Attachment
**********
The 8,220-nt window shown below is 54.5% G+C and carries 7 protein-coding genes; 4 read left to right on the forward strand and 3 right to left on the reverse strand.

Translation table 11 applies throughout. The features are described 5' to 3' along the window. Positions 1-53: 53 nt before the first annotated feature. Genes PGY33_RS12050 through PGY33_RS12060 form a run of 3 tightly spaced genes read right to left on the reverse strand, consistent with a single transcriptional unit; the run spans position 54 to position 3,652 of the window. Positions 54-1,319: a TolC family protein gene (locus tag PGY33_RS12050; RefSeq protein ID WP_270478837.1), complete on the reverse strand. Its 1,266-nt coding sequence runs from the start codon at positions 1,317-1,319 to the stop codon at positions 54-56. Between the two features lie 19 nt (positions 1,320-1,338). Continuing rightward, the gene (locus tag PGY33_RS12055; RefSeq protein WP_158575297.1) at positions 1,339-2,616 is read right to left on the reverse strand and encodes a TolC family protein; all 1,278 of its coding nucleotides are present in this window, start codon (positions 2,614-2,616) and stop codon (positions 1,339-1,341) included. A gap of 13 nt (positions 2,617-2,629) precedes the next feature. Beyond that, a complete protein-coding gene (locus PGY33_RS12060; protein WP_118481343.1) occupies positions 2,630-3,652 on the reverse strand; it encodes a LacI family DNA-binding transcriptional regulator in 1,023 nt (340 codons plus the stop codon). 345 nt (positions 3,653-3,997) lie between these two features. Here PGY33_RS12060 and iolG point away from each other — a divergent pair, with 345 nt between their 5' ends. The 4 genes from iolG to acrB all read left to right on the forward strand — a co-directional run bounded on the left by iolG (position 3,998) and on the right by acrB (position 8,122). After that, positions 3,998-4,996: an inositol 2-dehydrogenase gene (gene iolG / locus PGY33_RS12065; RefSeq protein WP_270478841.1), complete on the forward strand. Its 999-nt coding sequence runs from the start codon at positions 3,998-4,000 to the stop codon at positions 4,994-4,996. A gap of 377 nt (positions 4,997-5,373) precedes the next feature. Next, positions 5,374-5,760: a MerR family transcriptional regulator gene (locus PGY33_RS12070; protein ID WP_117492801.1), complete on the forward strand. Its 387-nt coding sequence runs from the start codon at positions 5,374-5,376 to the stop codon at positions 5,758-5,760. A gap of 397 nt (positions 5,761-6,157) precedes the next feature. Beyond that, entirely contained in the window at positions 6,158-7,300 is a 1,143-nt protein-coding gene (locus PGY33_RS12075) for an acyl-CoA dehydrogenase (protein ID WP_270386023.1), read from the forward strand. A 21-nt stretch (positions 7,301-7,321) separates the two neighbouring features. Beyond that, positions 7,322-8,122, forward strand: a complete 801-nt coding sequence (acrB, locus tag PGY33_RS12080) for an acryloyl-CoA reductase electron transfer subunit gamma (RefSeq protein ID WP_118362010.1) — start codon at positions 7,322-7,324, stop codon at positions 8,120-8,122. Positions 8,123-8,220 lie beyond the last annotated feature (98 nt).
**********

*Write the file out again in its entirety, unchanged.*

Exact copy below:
The 8,220-nt window shown below is 54.5% G+C and carries 7 protein-coding genes; 4 read left to right on the forward strand and 3 right to left on the reverse strand.

Translation table 11 applies throughout. The features are described 5' to 3' along the window. Positions 1-53: 53 nt before the first annotated feature. Genes PGY33_RS12050 through PGY33_RS12060 form a run of 3 tightly spaced genes read right to left on the reverse strand, consistent with a single transcriptional unit; the run spans position 54 to position 3,652 of the window. Positions 54-1,319: a TolC family protein gene (locus tag PGY33_RS12050; RefSeq protein ID WP_270478837.1), complete on the reverse strand. Its 1,266-nt coding sequence runs from the start codon at positions 1,317-1,319 to the stop codon at positions 54-56. Between the two features lie 19 nt (positions 1,320-1,338). Continuing rightward, the gene (locus tag PGY33_RS12055; RefSeq protein WP_158575297.1) at positions 1,339-2,616 is read right to left on the reverse strand and encodes a TolC family protein; all 1,278 of its coding nucleotides are present in this window, start codon (positions 2,614-2,616) and stop codon (positions 1,339-1,341) included. A gap of 13 nt (positions 2,617-2,629) precedes the next feature. Beyond that, a complete protein-coding gene (locus PGY33_RS12060; protein WP_118481343.1) occupies positions 2,630-3,652 on the reverse strand; it encodes a LacI family DNA-binding transcriptional regulator in 1,023 nt (340 codons plus the stop codon). 345 nt (positions 3,653-3,997) lie between these two features. Here PGY33_RS12060 and iolG point away from each other — a divergent pair, with 345 nt between their 5' ends. The 4 genes from iolG to acrB all read left to right on the forward strand — a co-directional run bounded on the left by iolG (position 3,998) and on the right by acrB (position 8,122). After that, positions 3,998-4,996: an inositol 2-dehydrogenase gene (gene iolG / locus PGY33_RS12065; RefSeq protein WP_270478841.1), complete on the forward strand. Its 999-nt coding sequence runs from the start codon at positions 3,998-4,000 to the stop codon at positions 4,994-4,996. A gap of 377 nt (positions 4,997-5,373) precedes the next feature. Next, positions 5,374-5,760: a MerR family transcriptional regulator gene (locus PGY33_RS12070; protein ID WP_117492801.1), complete on the forward strand. Its 387-nt coding sequence runs from the start codon at positions 5,374-5,376 to the stop codon at positions 5,758-5,760. A gap of 397 nt (positions 5,761-6,157) precedes the next feature. Beyond that, entirely contained in the window at positions 6,158-7,300 is a 1,143-nt protein-coding gene (locus PGY33_RS12075) for an acyl-CoA dehydrogenase (protein ID WP_270386023.1), read from the forward strand. A 21-nt stretch (positions 7,301-7,321) separates the two neighbouring features. Beyond that, positions 7,322-8,122, forward strand: a complete 801-nt coding sequence (acrB, locus tag PGY33_RS12080) for an acryloyl-CoA reductase electron transfer subunit gamma (RefSeq protein ID WP_118362010.1) — start codon at positions 7,322-7,324, stop codon at positions 8,120-8,122. Positions 8,123-8,220 lie beyond the last annotated feature (98 nt).